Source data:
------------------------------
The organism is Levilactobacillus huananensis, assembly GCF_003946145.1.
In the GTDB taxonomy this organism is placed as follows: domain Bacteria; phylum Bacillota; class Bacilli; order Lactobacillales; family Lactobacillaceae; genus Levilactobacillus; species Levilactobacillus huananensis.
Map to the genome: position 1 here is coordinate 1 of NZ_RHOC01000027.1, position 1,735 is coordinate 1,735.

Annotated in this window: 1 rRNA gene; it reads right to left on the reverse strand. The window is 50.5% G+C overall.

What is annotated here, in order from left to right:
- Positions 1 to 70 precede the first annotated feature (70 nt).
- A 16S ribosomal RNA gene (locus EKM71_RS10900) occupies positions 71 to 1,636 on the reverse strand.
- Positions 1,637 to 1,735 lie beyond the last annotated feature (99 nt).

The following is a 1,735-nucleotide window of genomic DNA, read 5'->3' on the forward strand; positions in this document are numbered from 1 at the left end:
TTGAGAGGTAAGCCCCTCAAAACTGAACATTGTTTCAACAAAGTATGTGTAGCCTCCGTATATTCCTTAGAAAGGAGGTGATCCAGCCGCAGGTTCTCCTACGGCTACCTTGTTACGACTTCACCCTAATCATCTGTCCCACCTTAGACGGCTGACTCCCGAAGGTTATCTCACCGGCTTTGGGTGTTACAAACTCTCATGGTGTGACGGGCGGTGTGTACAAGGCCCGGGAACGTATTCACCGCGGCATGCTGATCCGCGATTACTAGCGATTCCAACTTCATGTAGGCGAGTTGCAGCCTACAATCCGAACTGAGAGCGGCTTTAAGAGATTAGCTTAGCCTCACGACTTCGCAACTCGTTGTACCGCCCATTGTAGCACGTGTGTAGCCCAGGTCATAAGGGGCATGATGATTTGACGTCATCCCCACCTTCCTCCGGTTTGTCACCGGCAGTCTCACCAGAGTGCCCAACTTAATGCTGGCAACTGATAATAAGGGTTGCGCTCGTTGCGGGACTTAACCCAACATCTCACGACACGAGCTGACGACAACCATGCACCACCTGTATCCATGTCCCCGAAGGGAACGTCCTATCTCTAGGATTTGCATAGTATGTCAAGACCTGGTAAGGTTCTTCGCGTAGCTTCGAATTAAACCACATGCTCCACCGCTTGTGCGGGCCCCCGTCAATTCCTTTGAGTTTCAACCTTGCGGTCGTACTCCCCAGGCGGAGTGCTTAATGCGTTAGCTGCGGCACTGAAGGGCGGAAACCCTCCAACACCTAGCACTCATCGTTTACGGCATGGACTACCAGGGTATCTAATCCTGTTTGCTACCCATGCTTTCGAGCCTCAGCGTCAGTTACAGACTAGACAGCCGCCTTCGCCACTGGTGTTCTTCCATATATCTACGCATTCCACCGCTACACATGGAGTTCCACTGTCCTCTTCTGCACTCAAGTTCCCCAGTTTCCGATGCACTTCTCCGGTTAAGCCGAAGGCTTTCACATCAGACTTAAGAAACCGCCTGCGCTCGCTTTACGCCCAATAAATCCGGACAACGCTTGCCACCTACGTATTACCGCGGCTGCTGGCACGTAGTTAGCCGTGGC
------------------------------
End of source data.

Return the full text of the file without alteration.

The organism is Levilactobacillus huananensis, assembly GCF_003946145.1.
In the GTDB taxonomy this organism is placed as follows: domain Bacteria; phylum Bacillota; class Bacilli; order Lactobacillales; family Lactobacillaceae; genus Levilactobacillus; species Levilactobacillus huananensis.
Map to the genome: position 1 here is coordinate 1 of NZ_RHOC01000027.1, position 1,735 is coordinate 1,735.

Annotated in this window: 1 rRNA gene; it reads right to left on the reverse strand. The window is 50.5% G+C overall.

What is annotated here, in order from left to right:
- Positions 1 to 70 precede the first annotated feature (70 nt).
- A 16S ribosomal RNA gene (locus EKM71_RS10900) occupies positions 71 to 1,636 on the reverse strand.
- Positions 1,637 to 1,735 lie beyond the last annotated feature (99 nt).

The following is a 1,735-nucleotide window of genomic DNA, read 5'->3' on the forward strand; positions in this document are numbered from 1 at the left end:
TTGAGAGGTAAGCCCCTCAAAACTGAACATTGTTTCAACAAAGTATGTGTAGCCTCCGTATATTCCTTAGAAAGGAGGTGATCCAGCCGCAGGTTCTCCTACGGCTACCTTGTTACGACTTCACCCTAATCATCTGTCCCACCTTAGACGGCTGACTCCCGAAGGTTATCTCACCGGCTTTGGGTGTTACAAACTCTCATGGTGTGACGGGCGGTGTGTACAAGGCCCGGGAACGTATTCACCGCGGCATGCTGATCCGCGATTACTAGCGATTCCAACTTCATGTAGGCGAGTTGCAGCCTACAATCCGAACTGAGAGCGGCTTTAAGAGATTAGCTTAGCCTCACGACTTCGCAACTCGTTGTACCGCCCATTGTAGCACGTGTGTAGCCCAGGTCATAAGGGGCATGATGATTTGACGTCATCCCCACCTTCCTCCGGTTTGTCACCGGCAGTCTCACCAGAGTGCCCAACTTAATGCTGGCAACTGATAATAAGGGTTGCGCTCGTTGCGGGACTTAACCCAACATCTCACGACACGAGCTGACGACAACCATGCACCACCTGTATCCATGTCCCCGAAGGGAACGTCCTATCTCTAGGATTTGCATAGTATGTCAAGACCTGGTAAGGTTCTTCGCGTAGCTTCGAATTAAACCACATGCTCCACCGCTTGTGCGGGCCCCCGTCAATTCCTTTGAGTTTCAACCTTGCGGTCGTACTCCCCAGGCGGAGTGCTTAATGCGTTAGCTGCGGCACTGAAGGGCGGAAACCCTCCAACACCTAGCACTCATCGTTTACGGCATGGACTACCAGGGTATCTAATCCTGTTTGCTACCCATGCTTTCGAGCCTCAGCGTCAGTTACAGACTAGACAGCCGCCTTCGCCACTGGTGTTCTTCCATATATCTACGCATTCCACCGCTACACATGGAGTTCCACTGTCCTCTTCTGCACTCAAGTTCCCCAGTTTCCGATGCACTTCTCCGGTTAAGCCGAAGGCTTTCACATCAGACTTAAGAAACCGCCTGCGCTCGCTTTACGCCCAATAAATCCGGACAACGCTTGCCACCTACGTATTACCGCGGCTGCTGGCACGTAGTTAGCCGTGGC